SALEM — Under a proposal from state health officials, most public water systems — from small housing developments to bigger cities serving thousands of residents — may have to pay higher monitoring fees to the state.
Officials are asking for a $1.8 million bump in fees in the state’s next two-year budget to cover the costs of monitoring public water systems, an area they say has long been underfunded at a risk to public health and public trust in the safety of drinking water.
“Smaller drinking water systems in Oregon are vulnerable,” agency officials wrote in their agency budget request, which was submitted for review by the governor’s office and the legislature, which will hammer out the final budget.
They say that lack of staff and money is “jeopardizing the program’s ability to fully meet its mission.”
The request follows renewed public interest in the safety of Oregon’s drinking water.
This summer, toxic algae at Detroit Lake prevented vulnerable groups, including people with liver conditions, pregnant women and young children, from safely drinking Salem city water.
The state regulates the roughly 900 public water systems that fall between small, private systems with fewer than 10 customers and larger systems subject to more stringent federal Safe Drinking Water Act standards.
The state wants to improve monitoring of systems ranging from the Aching Acres Mobile Home Park in Oregon City, serving six people, to the Big Woods Water District in Roseburg, serving 20.
Together those small systems serve about 15,500 Oregonians, according to state data.
Those state-regulated systems aren’t inspected, but they do have to test water samples regularly.
About a fifth of those systems aren’t doing that, though, said Jonathan Modie, Oregon Health Authority spokesman.
“The problem with state-regulated systems is that we don’t have staff to adequately enforce the regulations when a system stops submitting required monitoring data,” Modie wrote in an email to the Capital Bureau. “We also lack the staff to provide technical assistance to systems that need help.”
State-regulated systems are required to monitor quarterly for coliform bacteria, nitrate annually, and arsenic at least once.
The state receives more than 180,000 lab analyses from water systems every year, and most of those are entered manually into a state database.
That information is compared to safe standards and if a contamination is detected, an email alert is sent to state or county officials to investigate the contamination.
The state also monitors systems subject to federal Safe Drinking Water Act standards, and inspects those every three or five years; those systems would also face fee increases under the health authority’s proposal.
The agency wants to charge an annual fee based on the number of connections the water system has, regardless of whether it is subject to regular inspections.
The money from the increased fees would pay for five jobs at the state drinking water program. Local public health authorities who do surveys and respond to contamination alerts would see 25 percent more state money.
Even before the Salem water crisis unfolded in May, the state’s health agency has been saying that the drinking water services program doesn’t have enough money. Agency data shows that federal money to supervise public water systems has stagnated since 2014, hovering at about $1.6 million annually.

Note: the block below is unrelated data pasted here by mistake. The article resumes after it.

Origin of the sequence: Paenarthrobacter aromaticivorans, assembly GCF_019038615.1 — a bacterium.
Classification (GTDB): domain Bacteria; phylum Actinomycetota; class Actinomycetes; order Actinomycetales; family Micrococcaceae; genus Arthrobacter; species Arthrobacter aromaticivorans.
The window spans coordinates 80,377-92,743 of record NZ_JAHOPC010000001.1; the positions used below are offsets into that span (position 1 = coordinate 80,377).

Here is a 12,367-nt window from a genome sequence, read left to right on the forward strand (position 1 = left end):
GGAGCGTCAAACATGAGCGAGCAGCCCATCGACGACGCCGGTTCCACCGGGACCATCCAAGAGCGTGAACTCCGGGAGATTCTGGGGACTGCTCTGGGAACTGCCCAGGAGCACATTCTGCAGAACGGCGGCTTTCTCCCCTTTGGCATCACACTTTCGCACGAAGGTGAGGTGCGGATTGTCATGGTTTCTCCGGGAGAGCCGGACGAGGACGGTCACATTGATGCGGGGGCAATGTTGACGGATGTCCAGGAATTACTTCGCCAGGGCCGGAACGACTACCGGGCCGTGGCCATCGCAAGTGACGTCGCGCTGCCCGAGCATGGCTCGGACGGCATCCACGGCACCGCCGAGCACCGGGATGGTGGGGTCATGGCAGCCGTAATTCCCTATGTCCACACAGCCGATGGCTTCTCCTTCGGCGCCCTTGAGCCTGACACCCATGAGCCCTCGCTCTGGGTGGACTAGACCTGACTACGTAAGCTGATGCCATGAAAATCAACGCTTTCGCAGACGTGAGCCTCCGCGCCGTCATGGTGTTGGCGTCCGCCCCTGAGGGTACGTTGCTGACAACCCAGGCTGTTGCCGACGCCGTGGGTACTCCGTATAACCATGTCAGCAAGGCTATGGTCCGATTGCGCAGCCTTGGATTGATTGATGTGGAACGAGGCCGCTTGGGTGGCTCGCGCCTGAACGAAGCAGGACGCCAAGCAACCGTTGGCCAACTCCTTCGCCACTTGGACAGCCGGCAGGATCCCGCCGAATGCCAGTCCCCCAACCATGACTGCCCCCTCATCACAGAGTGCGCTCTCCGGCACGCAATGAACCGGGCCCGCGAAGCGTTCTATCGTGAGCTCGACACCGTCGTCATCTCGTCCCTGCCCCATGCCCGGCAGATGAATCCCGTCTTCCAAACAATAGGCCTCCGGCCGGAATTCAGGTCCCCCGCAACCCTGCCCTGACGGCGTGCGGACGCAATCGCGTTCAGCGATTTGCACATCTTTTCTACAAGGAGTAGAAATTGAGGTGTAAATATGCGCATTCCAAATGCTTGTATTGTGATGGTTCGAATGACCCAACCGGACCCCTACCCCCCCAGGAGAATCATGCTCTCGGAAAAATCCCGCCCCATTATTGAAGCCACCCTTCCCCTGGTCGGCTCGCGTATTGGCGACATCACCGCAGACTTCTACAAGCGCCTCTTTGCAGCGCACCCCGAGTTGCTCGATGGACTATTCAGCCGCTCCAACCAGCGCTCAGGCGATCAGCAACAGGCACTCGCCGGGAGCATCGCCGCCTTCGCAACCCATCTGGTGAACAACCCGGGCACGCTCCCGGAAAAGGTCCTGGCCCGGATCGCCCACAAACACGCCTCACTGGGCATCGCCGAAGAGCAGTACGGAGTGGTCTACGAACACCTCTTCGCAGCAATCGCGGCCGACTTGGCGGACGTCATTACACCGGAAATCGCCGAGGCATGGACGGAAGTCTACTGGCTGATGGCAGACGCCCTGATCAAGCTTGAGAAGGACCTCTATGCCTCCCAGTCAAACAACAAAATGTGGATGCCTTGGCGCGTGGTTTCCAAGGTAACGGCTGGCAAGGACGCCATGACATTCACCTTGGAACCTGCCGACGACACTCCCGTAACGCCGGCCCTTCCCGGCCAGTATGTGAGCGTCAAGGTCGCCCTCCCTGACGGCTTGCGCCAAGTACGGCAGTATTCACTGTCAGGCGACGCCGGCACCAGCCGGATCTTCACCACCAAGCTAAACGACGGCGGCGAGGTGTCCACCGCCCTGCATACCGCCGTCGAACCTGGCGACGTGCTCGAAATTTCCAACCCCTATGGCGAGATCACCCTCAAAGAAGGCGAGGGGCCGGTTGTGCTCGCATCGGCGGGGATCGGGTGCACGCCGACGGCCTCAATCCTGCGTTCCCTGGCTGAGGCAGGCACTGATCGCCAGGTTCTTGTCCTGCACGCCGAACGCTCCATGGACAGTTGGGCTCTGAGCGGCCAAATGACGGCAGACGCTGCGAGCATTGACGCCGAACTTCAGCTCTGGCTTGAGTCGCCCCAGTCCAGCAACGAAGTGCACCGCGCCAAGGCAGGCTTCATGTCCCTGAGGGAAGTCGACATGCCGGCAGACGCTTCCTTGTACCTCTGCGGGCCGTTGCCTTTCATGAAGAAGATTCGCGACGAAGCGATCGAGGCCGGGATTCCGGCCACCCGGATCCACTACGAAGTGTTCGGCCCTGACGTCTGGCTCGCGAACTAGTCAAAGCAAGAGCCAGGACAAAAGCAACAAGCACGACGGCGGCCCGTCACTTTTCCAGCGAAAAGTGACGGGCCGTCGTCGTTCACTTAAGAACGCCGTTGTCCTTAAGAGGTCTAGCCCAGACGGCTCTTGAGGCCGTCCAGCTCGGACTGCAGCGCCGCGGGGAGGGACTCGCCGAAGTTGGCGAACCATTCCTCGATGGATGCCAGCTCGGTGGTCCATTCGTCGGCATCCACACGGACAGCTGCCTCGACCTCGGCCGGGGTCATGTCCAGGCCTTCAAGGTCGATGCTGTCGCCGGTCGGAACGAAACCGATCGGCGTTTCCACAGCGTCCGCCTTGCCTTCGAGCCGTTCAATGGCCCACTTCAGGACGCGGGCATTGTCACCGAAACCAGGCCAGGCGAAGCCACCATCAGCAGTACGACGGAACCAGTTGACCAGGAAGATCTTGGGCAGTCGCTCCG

David Emme, the health authority’s Drinking Water Services program manager, said in a January 2018 newsletter that the program “has been on a bit of a roller coaster over the last decade.”
The program lost a third of its staff since 2009 due to a lack of money, Emme wrote.
“The strain on our staff, managers and county partners is noticeable and we can’t continue this erosion,” Emme wrote. “While we all recognize the need to prioritize and adapt to limited resources, we also need a sustainable base program.”
Bruce Sargent, owner of the Buckhorn Springs Resort in the Cascade-Siskiyou National Monument in southern Oregon, said he doesn’t have an issue with what he says is a monthly cost of about $35 to test the water in the resort’s system.
In the months that the resort is open and operating, he sends samples to a testing company, which forwards the samples to the state, Sargent said.
Buckhorn’s system, which serves 11 people, is regulated by the state but isn’t inspected, according to state data.
Sargent doesn’t want to pay an additional fee for water monitoring. Under the proposal, systems like his would have to hand over $75 to the state every year.
“I don’t think they do very much for us, so if there was a fee, it wouldn’t be a good thing from my point of view,” Sargent said.
The state agency said that the money would step up enforcement of the systems that aren’t testing water for health hazards.
The agency has already received some additional money for drinking water issues in the current budget.
Last month, the Legislature’s Emergency Board approved an extra $160,450 for personnel costs in the Drinking Water Services program.
“Colleagues, the issue of contaminants in drinking water in Salem was huge,” said state Sen. Jackie Winters, R-Salem, during the emergency board meeting. “I’m sure you’ve read a lot about it and this will help the agency in order to work on some of those issues.”
Reporter Claire Withycombe: email@example.com or 503-385-4903. Withycombe is a reporter for the East Oregonian working for the Oregon Capital Bureau, a collaboration of EO Media Group, Pamplin Media Group, and Salem Reporter.